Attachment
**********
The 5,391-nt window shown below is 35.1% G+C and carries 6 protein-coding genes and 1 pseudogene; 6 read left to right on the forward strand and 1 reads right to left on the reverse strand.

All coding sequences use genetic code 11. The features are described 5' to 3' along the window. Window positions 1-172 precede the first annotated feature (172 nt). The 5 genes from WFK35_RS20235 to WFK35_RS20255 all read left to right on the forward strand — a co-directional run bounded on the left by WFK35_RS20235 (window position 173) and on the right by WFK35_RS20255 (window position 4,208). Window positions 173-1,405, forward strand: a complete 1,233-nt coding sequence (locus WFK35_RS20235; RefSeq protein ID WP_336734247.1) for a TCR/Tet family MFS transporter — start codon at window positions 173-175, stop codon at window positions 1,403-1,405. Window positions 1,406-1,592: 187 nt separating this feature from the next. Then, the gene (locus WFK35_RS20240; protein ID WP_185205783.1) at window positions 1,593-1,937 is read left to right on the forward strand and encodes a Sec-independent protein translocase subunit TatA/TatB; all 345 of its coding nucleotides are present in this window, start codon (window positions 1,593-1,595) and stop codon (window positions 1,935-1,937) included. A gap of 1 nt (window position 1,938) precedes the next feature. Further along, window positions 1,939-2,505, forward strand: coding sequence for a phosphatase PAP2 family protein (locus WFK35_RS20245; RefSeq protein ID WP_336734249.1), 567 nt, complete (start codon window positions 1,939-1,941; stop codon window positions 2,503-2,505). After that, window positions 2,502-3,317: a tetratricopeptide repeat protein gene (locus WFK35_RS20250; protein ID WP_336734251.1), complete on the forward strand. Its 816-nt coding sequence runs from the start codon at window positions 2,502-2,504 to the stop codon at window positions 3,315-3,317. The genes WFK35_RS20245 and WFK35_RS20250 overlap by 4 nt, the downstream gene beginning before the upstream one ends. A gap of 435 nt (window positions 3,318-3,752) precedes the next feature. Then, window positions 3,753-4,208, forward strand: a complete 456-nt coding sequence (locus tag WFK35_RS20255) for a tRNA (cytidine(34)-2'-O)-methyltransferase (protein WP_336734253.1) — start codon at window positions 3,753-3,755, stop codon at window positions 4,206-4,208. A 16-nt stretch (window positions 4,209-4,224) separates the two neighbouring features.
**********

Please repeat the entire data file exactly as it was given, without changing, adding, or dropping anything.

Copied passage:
The 5,391-nt window shown below is 35.1% G+C and carries 6 protein-coding genes and 1 pseudogene; 6 read left to right on the forward strand and 1 reads right to left on the reverse strand.

All coding sequences use genetic code 11. The features are described 5' to 3' along the window. Window positions 1-172 precede the first annotated feature (172 nt). The 5 genes from WFK35_RS20235 to WFK35_RS20255 all read left to right on the forward strand — a co-directional run bounded on the left by WFK35_RS20235 (window position 173) and on the right by WFK35_RS20255 (window position 4,208). Window positions 173-1,405, forward strand: a complete 1,233-nt coding sequence (locus WFK35_RS20235; RefSeq protein ID WP_336734247.1) for a TCR/Tet family MFS transporter — start codon at window positions 173-175, stop codon at window positions 1,403-1,405. Window positions 1,406-1,592: 187 nt separating this feature from the next. Then, the gene (locus WFK35_RS20240; protein ID WP_185205783.1) at window positions 1,593-1,937 is read left to right on the forward strand and encodes a Sec-independent protein translocase subunit TatA/TatB; all 345 of its coding nucleotides are present in this window, start codon (window positions 1,593-1,595) and stop codon (window positions 1,935-1,937) included. A gap of 1 nt (window position 1,938) precedes the next feature. Further along, window positions 1,939-2,505, forward strand: coding sequence for a phosphatase PAP2 family protein (locus WFK35_RS20245; RefSeq protein ID WP_336734249.1), 567 nt, complete (start codon window positions 1,939-1,941; stop codon window positions 2,503-2,505). After that, window positions 2,502-3,317: a tetratricopeptide repeat protein gene (locus WFK35_RS20250; protein ID WP_336734251.1), complete on the forward strand. Its 816-nt coding sequence runs from the start codon at window positions 2,502-2,504 to the stop codon at window positions 3,315-3,317. The genes WFK35_RS20245 and WFK35_RS20250 overlap by 4 nt, the downstream gene beginning before the upstream one ends. A gap of 435 nt (window positions 3,318-3,752) precedes the next feature. Then, window positions 3,753-4,208, forward strand: a complete 456-nt coding sequence (locus tag WFK35_RS20255) for a tRNA (cytidine(34)-2'-O)-methyltransferase (protein WP_336734253.1) — start codon at window positions 3,753-3,755, stop codon at window positions 4,206-4,208. A 16-nt stretch (window positions 4,209-4,224) separates the two neighbouring features.